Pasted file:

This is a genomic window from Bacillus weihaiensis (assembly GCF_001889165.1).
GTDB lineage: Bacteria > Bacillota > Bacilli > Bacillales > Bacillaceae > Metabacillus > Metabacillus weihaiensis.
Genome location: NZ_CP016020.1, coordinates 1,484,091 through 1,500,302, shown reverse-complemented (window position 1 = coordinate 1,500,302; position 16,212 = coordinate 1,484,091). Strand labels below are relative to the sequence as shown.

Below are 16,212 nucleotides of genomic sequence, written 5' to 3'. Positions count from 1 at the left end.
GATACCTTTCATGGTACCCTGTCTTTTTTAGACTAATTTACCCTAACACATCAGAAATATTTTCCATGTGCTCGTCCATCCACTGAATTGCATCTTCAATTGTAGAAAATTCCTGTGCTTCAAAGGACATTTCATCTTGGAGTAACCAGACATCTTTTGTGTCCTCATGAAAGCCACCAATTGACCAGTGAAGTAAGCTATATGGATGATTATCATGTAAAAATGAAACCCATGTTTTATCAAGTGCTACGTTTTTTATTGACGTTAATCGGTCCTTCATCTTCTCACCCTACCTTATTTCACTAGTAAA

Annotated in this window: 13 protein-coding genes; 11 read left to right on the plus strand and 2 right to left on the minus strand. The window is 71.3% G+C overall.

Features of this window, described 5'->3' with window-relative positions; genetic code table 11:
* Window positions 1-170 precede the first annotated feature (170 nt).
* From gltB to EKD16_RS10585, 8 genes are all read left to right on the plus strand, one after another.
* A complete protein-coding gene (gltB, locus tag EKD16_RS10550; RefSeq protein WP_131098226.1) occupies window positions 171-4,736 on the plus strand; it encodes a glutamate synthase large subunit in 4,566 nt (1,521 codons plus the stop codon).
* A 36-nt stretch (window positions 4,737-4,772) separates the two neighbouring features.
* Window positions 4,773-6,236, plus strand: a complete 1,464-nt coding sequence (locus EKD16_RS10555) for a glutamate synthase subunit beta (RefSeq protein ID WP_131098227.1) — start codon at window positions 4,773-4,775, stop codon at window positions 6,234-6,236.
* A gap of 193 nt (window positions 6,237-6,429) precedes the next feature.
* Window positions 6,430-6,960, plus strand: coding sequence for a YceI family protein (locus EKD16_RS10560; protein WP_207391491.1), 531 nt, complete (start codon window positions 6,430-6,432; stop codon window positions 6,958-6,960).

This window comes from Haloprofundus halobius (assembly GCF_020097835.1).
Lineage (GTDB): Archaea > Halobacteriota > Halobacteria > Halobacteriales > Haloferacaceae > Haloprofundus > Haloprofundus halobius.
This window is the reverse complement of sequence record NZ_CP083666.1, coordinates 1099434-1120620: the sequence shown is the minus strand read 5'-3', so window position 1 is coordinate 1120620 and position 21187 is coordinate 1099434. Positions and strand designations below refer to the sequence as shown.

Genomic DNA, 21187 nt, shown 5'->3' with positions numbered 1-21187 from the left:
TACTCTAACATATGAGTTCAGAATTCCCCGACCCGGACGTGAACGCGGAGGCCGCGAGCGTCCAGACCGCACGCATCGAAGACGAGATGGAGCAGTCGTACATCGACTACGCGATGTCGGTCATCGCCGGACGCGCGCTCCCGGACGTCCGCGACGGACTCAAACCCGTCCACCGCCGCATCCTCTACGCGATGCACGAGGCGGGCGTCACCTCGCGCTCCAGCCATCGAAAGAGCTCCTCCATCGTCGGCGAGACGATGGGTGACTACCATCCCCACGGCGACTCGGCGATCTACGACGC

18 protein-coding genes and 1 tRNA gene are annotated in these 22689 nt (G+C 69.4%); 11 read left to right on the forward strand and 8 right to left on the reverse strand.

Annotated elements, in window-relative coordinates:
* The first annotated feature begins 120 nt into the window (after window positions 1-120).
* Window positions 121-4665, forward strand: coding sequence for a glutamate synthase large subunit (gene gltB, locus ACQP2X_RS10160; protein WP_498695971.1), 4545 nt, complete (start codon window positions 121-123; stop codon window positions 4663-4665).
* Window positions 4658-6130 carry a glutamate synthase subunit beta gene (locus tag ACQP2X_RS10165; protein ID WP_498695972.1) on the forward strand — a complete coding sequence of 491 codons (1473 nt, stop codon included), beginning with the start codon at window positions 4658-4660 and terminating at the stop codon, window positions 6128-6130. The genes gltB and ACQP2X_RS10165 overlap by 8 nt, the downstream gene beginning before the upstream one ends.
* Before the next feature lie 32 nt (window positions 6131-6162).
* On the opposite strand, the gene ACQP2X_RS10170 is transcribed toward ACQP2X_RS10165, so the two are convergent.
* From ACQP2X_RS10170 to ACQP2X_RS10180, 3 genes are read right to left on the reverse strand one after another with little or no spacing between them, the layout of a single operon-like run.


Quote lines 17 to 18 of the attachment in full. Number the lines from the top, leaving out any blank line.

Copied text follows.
This window is the reverse complement of sequence record NZ_CP083666.1, coordinates 1099434-1120620: the sequence shown is the minus strand read 5'-3', so window position 1 is coordinate 1120620 and position 21187 is coordinate 1099434. Positions and strand designations below refer to the sequence as shown.

Genomic DNA, 21187 nt, shown 5'->3' with positions numbered 1-21187 from the left: